Before I started my weightloss journey many years ago (read about it here if you’d like), I had the exact same excuse for not starting: I do not have the time.  What I have learned is that there is always time if you make it. Somehow I managed to find almost an hour, six days a week, to spend time focusing on my health. I need to start making time for reading and writing.  I love these activities and I miss doing them regularly.  It is easy to make excuses why I don’t have the time to do them, but I want to live a life that doesn’t have any excuses.

The bell has rung and students are beginning to fill our classroom with their chatter and excitement for the day. I am amazed how as I do my best to teach and encourage them, they always seem to teach and encourage me.



“The mediocre teacher tells. The good teacher explains. The superior teacher demonstrates. The great teacher inspires.”   ~William Arthur Ward

On June 9th, 2014, I accepted my first teaching position and began putting together resources for the new school year. The start of school is now less than three weeks away and my anticipation is building with every passing moment.  I was browsing (as I tend to do every day) when I came across a post in a sub-Reddit specifically geared towards teachers (/r/teachers) that asked the question “How do I be an amazing teacher?”

I have often asked myself the same thing; “what things can I do to be a ‘good’ teacher?” and “what does a ‘good’ teacher look like?”  I did well enough in University so I should be fine… right? Right? This summer I read through a number of first-year teacher books in search of the answers to my questions. One of the most influential of the bunch came from Harry and Rosemary Wong, “The First Days of School: How to Be an Effective Teacher“.  This book emphasizes the importance of being prepared and gives practical examples of what being prepared looks like. So, I prepared.  I have lesson plans, unit plans, yearly plans, discipline plans, first day plans.  So… will I be an amazing teacher if I’m prepared?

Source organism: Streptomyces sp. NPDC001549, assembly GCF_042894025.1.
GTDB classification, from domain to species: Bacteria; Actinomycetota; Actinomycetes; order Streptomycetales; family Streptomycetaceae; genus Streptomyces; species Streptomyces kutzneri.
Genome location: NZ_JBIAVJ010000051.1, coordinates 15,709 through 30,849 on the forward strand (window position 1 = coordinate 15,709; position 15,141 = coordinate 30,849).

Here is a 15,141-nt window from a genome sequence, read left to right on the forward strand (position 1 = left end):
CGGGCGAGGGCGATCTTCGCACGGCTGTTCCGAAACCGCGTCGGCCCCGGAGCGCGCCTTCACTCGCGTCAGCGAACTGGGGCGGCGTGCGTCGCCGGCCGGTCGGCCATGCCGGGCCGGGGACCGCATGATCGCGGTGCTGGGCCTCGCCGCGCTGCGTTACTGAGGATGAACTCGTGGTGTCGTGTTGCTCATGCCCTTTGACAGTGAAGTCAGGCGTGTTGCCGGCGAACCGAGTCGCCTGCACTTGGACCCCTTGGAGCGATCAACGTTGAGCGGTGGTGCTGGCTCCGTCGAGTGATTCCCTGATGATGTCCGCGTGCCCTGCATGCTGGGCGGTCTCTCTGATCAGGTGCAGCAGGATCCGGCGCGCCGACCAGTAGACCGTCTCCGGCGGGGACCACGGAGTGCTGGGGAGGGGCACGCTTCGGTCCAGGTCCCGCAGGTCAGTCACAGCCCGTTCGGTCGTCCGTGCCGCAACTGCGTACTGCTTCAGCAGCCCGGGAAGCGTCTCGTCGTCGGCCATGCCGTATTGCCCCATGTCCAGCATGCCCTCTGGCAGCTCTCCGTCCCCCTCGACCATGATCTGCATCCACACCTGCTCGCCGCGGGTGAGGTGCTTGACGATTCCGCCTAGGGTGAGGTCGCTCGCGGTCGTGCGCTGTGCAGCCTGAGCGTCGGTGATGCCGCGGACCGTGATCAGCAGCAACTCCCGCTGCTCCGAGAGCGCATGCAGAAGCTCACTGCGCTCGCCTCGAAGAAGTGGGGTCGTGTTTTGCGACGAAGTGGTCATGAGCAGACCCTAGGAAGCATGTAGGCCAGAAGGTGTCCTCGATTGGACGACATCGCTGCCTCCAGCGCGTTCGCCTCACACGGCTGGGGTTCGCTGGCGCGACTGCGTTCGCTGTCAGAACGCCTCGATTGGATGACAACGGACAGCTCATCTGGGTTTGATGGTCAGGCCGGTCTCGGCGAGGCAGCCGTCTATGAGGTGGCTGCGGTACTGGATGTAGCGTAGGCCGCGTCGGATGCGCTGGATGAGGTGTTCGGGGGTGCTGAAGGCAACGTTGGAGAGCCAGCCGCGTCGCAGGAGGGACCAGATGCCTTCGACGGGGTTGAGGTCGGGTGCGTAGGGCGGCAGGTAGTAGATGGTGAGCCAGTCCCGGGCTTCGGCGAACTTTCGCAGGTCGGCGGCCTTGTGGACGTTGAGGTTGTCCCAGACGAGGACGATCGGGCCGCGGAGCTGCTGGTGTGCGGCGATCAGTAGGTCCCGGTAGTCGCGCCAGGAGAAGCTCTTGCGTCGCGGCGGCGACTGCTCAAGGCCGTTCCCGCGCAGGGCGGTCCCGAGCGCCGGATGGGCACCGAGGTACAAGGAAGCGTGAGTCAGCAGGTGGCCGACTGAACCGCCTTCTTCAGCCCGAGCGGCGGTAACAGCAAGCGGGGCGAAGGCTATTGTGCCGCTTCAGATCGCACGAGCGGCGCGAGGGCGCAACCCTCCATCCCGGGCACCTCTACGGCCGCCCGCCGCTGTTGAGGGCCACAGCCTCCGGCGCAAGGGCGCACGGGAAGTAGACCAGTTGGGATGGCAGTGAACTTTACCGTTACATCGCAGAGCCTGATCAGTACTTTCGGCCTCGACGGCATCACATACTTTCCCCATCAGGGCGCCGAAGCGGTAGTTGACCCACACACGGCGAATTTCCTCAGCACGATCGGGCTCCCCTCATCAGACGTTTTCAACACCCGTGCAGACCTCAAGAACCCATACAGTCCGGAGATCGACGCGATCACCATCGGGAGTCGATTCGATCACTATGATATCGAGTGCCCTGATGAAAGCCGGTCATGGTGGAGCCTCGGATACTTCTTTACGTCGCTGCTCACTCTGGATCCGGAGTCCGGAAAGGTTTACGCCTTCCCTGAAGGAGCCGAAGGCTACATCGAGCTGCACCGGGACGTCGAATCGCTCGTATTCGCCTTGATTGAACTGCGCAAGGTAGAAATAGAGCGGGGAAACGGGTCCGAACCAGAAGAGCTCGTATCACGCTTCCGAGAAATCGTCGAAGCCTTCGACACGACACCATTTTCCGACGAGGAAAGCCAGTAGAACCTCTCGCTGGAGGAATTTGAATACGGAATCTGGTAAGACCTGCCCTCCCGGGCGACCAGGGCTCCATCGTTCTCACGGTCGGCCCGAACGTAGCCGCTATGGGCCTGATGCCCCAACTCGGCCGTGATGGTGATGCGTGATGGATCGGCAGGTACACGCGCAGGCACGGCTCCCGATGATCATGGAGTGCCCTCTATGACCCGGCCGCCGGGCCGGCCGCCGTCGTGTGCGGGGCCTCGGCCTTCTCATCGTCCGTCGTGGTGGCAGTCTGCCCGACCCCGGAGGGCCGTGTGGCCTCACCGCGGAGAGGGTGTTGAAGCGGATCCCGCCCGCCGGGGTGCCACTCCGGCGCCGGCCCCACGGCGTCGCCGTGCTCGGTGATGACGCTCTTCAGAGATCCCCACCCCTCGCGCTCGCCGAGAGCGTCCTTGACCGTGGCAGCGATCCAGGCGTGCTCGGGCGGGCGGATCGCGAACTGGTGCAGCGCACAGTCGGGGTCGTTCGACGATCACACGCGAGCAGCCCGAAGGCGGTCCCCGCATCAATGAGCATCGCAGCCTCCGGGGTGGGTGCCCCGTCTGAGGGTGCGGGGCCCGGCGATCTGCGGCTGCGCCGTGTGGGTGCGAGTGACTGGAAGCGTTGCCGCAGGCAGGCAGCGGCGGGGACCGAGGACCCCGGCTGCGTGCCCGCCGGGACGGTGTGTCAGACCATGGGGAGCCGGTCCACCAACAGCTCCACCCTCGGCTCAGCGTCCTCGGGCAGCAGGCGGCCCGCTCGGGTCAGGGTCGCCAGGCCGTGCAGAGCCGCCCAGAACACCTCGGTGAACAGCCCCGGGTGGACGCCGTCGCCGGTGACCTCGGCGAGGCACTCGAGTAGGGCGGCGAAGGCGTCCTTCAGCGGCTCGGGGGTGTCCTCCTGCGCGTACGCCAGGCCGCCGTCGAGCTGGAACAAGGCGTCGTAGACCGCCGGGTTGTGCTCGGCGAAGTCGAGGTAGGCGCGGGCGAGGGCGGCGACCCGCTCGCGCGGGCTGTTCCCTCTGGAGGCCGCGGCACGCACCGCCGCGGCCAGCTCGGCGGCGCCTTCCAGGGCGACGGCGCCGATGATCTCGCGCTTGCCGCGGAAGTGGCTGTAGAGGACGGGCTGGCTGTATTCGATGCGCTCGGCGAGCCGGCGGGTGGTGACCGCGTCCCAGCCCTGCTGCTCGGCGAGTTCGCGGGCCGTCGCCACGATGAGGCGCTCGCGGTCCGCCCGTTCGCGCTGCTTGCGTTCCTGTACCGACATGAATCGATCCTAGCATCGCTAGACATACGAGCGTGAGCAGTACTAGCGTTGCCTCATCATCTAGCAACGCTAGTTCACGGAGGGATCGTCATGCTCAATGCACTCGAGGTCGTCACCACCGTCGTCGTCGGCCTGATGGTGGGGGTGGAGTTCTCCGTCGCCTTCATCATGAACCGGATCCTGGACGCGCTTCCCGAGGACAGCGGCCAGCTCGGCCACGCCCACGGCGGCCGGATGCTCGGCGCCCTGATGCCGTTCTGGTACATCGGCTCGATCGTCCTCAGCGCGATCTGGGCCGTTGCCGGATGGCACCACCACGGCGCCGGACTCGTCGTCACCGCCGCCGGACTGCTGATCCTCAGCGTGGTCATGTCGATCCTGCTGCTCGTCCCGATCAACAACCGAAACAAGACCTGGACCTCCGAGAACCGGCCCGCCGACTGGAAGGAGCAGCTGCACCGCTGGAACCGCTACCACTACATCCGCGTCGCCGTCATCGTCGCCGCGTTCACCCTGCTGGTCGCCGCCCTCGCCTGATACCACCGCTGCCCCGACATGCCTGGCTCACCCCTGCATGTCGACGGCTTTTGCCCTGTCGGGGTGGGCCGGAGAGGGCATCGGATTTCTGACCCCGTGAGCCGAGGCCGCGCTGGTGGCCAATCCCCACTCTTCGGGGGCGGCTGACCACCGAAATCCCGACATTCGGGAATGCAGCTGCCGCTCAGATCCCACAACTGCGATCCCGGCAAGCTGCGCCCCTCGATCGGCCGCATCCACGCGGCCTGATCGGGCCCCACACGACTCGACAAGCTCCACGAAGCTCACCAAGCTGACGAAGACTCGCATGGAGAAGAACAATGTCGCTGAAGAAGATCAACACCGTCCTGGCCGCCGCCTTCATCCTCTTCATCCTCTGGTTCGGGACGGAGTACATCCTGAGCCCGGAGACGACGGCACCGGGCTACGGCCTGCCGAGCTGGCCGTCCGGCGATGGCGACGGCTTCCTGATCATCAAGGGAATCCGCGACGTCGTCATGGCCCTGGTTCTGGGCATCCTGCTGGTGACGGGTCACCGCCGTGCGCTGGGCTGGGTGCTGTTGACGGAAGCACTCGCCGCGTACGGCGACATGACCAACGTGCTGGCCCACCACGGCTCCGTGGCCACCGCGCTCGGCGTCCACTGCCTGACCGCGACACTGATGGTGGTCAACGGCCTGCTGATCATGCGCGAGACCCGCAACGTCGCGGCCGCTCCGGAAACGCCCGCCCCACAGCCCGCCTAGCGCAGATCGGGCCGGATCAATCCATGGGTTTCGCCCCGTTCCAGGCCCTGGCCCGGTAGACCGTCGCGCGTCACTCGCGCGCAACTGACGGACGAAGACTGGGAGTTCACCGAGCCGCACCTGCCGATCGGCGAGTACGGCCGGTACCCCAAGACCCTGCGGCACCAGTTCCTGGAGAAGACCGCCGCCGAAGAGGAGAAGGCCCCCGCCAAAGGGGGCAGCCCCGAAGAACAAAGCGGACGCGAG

One of the posts to the question on Reddit put so perfectly what I was missing.  I searched for the post today and was unable to find it so I will paraphrase to the best of my ability (the original was far better):  A great teacher is rarely remembered for their tests, assignments, lesson plans. A great teacher is remembered for their commitment to their students and for investing in their lives.  Being a constant in an inconsistent world and a building a relationship that goes beyond the subjects taught.  OK… so a great teacher has good relationships with their students. That message was made very clear throughout my time at University. Instruction is pointless without relationship.

As with most things in life, I suppose the answer really lies within both answers.  Obviously planning is important. I have been hired to instruct children and the curriculum sets out what they should learn this year. That is my job and to do my job well, I will need to be prepared.  As I think about it now, it is also apparent to me that to have good relationships with my students, I will also need to be prepared. I cannot imagine getting to know the lives of my students if my mind is consumed with all of the material we need to accomplish. Being prepared for the year allows me to spend more time with my students. As an added perk, it also allows be to spend more time with my family.

Another comment on the Reddit post struck me.  It said something to the effect of, and I paraphrase again: Good teachers come in all different packages. Some teachers are hilarious, some teachers are interesting and some teachers are inspirational. You can only be the teacher who you are. Find what works for you and how you connect with kids and run with it. It’s the same message we give to our students… be yourself and don’t try to be someone you are not. Wise words.

I am SO excited to begin my teaching career.  I have been waiting a very long time to teach my own classroom and watch my own students learn and grow. I am not naive enough to think that I will be an amazing teacher on day one.  I know that there will a lot of mistakes, opportunities to grow, and things I will need to adapt and change.  I am so thankful that I have a group of experienced teachers I can ask questions to and seek guidance from. #FallisComing and I can hardly wait another moment.

What I Learned from My Summer in Jail


“When you go to jail, there’s so much simple stuff missing. You just want some good toilet paper or a real toothbrush, a real blanket and a real bed to lay in.” – Ja Rule